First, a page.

It was March 27, 2021, and an at-home day care in Grand Rapids was ready for a pool day. The day care’s owner took seven children — five of whom were just 2 and 3 years old — to a nearby Holiday Inn Express. She bought a room to use the hotel’s splash pad and two indoor pools, and charged parents $25 per child.
None of the children had life jackets or arm floaties. The caregiver, Melanie Williams, was the only adult overseeing the seven children. At the time, Michigan law required one adult for every six children at licensed at-home day cares. That rule has since been relaxed by state lawmakers.
At 6:38 p.m., one of the smaller children — identified only as “Child P” in state investigators’ reports — ran away from the kiddie pools and climbed into the larger adult pool.
Four minutes later, the girl’s head was underwater, her lips blue, her eyes open, lying flat on her back, witnesses said.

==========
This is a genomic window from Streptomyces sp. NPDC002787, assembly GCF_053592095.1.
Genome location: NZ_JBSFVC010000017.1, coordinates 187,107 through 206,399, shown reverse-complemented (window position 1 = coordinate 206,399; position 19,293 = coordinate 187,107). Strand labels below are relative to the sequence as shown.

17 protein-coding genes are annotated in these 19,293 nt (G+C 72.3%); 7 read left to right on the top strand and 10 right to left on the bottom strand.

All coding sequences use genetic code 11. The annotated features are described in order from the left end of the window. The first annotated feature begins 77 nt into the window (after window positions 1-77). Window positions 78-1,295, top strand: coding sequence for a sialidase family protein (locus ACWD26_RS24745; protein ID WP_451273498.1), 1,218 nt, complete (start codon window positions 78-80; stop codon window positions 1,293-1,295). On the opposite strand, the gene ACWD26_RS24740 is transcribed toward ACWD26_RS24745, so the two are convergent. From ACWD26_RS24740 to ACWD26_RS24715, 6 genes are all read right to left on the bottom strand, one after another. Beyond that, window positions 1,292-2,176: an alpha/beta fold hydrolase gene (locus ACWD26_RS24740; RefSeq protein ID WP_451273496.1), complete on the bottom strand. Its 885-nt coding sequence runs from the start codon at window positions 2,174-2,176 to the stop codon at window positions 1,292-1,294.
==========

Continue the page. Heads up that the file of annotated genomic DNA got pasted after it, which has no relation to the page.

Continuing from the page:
She wasn’t breathing and had no pulse.
Luckily, an off-duty paramedic and an off-duty nurse on vacation with their own children were nearby, and pulled the child out of the water, surveillance footage shows. Another adult ushered the other children away, later telling investigators that he didn’t want them to watch a child die.
Child P survived, but her brush with drowning underscores the stakes as Michigan’s child care industry deteriorates. Overwhelmed by demand, Michigan’s child care industry is in full-blown crisis, according to “Disappearing Day Care,” a 10-month-long investigation by MuckRock and a consortium of Michigan newsrooms. Reporters collected years of investigative reports by Michigan’s child care licensing bureau, testimonials from hundreds of parents and providers and analyzed new state child care data provided as part of pandemic federal relief programs.
The data and documents show the problem is even worse than policymakers thought.
Read full article here